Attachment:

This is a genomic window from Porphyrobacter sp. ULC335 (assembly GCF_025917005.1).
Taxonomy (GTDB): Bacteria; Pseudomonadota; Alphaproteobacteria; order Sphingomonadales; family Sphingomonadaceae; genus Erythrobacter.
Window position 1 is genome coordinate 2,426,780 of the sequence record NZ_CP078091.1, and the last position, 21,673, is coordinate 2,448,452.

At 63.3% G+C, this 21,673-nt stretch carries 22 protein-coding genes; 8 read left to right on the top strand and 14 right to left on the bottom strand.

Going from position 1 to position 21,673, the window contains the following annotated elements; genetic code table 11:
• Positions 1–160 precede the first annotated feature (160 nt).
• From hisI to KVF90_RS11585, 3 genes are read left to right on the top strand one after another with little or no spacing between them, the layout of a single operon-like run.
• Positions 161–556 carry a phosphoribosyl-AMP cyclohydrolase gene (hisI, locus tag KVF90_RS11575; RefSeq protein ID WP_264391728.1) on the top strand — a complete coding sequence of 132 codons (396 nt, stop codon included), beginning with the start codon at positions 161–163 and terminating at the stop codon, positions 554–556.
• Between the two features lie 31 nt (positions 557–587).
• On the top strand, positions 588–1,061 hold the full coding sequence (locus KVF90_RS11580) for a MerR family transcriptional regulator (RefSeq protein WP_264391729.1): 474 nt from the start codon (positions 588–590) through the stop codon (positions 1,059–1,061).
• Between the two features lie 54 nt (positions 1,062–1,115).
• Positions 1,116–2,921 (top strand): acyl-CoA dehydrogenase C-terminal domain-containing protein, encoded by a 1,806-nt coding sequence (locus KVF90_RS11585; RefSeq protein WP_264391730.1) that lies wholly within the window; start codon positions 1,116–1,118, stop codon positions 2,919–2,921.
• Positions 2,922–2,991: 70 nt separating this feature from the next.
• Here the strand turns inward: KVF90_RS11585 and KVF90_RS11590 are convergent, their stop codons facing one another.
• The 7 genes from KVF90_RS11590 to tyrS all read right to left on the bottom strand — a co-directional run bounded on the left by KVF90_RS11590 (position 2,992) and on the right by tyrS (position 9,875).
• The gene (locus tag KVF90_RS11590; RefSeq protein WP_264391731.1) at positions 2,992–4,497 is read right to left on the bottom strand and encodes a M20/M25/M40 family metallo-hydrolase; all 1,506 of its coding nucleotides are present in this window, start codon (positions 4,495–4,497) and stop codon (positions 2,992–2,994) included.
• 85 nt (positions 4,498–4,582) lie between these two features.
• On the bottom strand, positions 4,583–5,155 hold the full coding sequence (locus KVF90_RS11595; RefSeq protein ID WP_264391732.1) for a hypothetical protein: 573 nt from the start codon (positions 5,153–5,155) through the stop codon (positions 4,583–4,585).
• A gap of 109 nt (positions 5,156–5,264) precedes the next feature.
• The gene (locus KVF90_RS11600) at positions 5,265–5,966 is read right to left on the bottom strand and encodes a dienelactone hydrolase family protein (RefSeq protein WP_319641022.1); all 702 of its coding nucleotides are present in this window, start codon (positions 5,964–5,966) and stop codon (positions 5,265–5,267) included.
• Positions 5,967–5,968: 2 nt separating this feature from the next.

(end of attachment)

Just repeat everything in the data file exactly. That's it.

This is a genomic window from Porphyrobacter sp. ULC335 (assembly GCF_025917005.1).
Taxonomy (GTDB): Bacteria; Pseudomonadota; Alphaproteobacteria; order Sphingomonadales; family Sphingomonadaceae; genus Erythrobacter.
Window position 1 is genome coordinate 2,426,780 of the sequence record NZ_CP078091.1, and the last position, 21,673, is coordinate 2,448,452.

At 63.3% G+C, this 21,673-nt stretch carries 22 protein-coding genes; 8 read left to right on the top strand and 14 right to left on the bottom strand.

Going from position 1 to position 21,673, the window contains the following annotated elements; genetic code table 11:
• Positions 1–160 precede the first annotated feature (160 nt).
• From hisI to KVF90_RS11585, 3 genes are read left to right on the top strand one after another with little or no spacing between them, the layout of a single operon-like run.
• Positions 161–556 carry a phosphoribosyl-AMP cyclohydrolase gene (hisI, locus tag KVF90_RS11575; RefSeq protein ID WP_264391728.1) on the top strand — a complete coding sequence of 132 codons (396 nt, stop codon included), beginning with the start codon at positions 161–163 and terminating at the stop codon, positions 554–556.
• Between the two features lie 31 nt (positions 557–587).
• On the top strand, positions 588–1,061 hold the full coding sequence (locus KVF90_RS11580) for a MerR family transcriptional regulator (RefSeq protein WP_264391729.1): 474 nt from the start codon (positions 588–590) through the stop codon (positions 1,059–1,061).
• Between the two features lie 54 nt (positions 1,062–1,115).
• Positions 1,116–2,921 (top strand): acyl-CoA dehydrogenase C-terminal domain-containing protein, encoded by a 1,806-nt coding sequence (locus KVF90_RS11585; RefSeq protein WP_264391730.1) that lies wholly within the window; start codon positions 1,116–1,118, stop codon positions 2,919–2,921.
• Positions 2,922–2,991: 70 nt separating this feature from the next.
• Here the strand turns inward: KVF90_RS11585 and KVF90_RS11590 are convergent, their stop codons facing one another.
• The 7 genes from KVF90_RS11590 to tyrS all read right to left on the bottom strand — a co-directional run bounded on the left by KVF90_RS11590 (position 2,992) and on the right by tyrS (position 9,875).
• The gene (locus tag KVF90_RS11590; RefSeq protein WP_264391731.1) at positions 2,992–4,497 is read right to left on the bottom strand and encodes a M20/M25/M40 family metallo-hydrolase; all 1,506 of its coding nucleotides are present in this window, start codon (positions 4,495–4,497) and stop codon (positions 2,992–2,994) included.
• 85 nt (positions 4,498–4,582) lie between these two features.
• On the bottom strand, positions 4,583–5,155 hold the full coding sequence (locus KVF90_RS11595; RefSeq protein ID WP_264391732.1) for a hypothetical protein: 573 nt from the start codon (positions 5,153–5,155) through the stop codon (positions 4,583–4,585).
• A gap of 109 nt (positions 5,156–5,264) precedes the next feature.
• The gene (locus KVF90_RS11600) at positions 5,265–5,966 is read right to left on the bottom strand and encodes a dienelactone hydrolase family protein (RefSeq protein WP_319641022.1); all 702 of its coding nucleotides are present in this window, start codon (positions 5,964–5,966) and stop codon (positions 5,265–5,267) included.
• Positions 5,967–5,968: 2 nt separating this feature from the next.